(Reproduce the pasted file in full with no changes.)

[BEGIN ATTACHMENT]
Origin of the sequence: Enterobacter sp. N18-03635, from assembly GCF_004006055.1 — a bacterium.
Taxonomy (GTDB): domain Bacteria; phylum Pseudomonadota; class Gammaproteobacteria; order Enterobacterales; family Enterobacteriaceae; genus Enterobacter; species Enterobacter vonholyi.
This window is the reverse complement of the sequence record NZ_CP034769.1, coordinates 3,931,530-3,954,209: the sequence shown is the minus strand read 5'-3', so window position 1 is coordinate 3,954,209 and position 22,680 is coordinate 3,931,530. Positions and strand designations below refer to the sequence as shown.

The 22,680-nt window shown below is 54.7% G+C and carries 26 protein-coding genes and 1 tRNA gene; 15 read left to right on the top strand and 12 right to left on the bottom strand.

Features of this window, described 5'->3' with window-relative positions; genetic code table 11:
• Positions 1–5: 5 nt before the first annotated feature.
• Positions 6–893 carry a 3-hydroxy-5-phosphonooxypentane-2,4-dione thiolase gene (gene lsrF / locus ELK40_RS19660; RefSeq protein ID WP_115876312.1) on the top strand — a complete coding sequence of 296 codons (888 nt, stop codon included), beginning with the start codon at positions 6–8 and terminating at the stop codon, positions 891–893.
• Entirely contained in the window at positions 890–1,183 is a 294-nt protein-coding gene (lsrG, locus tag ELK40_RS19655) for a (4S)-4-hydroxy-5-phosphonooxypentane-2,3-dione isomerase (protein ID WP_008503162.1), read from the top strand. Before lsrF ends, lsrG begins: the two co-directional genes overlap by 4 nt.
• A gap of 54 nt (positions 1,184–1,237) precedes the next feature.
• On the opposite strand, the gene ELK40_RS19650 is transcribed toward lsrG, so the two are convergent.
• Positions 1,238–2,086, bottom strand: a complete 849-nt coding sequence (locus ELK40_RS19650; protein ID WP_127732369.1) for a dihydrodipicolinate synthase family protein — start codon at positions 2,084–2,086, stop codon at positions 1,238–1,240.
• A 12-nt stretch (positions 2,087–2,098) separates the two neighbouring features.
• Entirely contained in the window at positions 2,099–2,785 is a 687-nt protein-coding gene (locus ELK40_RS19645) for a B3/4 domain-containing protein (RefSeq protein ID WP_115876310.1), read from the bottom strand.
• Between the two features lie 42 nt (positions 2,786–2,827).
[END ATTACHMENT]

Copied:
Origin of the sequence: Enterobacter sp. N18-03635, from assembly GCF_004006055.1 — a bacterium.
Taxonomy (GTDB): domain Bacteria; phylum Pseudomonadota; class Gammaproteobacteria; order Enterobacterales; family Enterobacteriaceae; genus Enterobacter; species Enterobacter vonholyi.
This window is the reverse complement of the sequence record NZ_CP034769.1, coordinates 3,931,530-3,954,209: the sequence shown is the minus strand read 5'-3', so window position 1 is coordinate 3,954,209 and position 22,680 is coordinate 3,931,530. Positions and strand designations below refer to the sequence as shown.

The 22,680-nt window shown below is 54.7% G+C and carries 26 protein-coding genes and 1 tRNA gene; 15 read left to right on the top strand and 12 right to left on the bottom strand.

Features of this window, described 5'->3' with window-relative positions; genetic code table 11:
• Positions 1–5: 5 nt before the first annotated feature.
• Positions 6–893 carry a 3-hydroxy-5-phosphonooxypentane-2,4-dione thiolase gene (gene lsrF / locus ELK40_RS19660; RefSeq protein ID WP_115876312.1) on the top strand — a complete coding sequence of 296 codons (888 nt, stop codon included), beginning with the start codon at positions 6–8 and terminating at the stop codon, positions 891–893.
• Entirely contained in the window at positions 890–1,183 is a 294-nt protein-coding gene (lsrG, locus tag ELK40_RS19655) for a (4S)-4-hydroxy-5-phosphonooxypentane-2,3-dione isomerase (protein ID WP_008503162.1), read from the top strand. Before lsrF ends, lsrG begins: the two co-directional genes overlap by 4 nt.
• A gap of 54 nt (positions 1,184–1,237) precedes the next feature.
• On the opposite strand, the gene ELK40_RS19650 is transcribed toward lsrG, so the two are convergent.
• Positions 1,238–2,086, bottom strand: a complete 849-nt coding sequence (locus ELK40_RS19650; protein ID WP_127732369.1) for a dihydrodipicolinate synthase family protein — start codon at positions 2,084–2,086, stop codon at positions 1,238–1,240.
• A 12-nt stretch (positions 2,087–2,098) separates the two neighbouring features.
• Entirely contained in the window at positions 2,099–2,785 is a 687-nt protein-coding gene (locus ELK40_RS19645) for a B3/4 domain-containing protein (RefSeq protein ID WP_115876310.1), read from the bottom strand.
• Between the two features lie 42 nt (positions 2,786–2,827).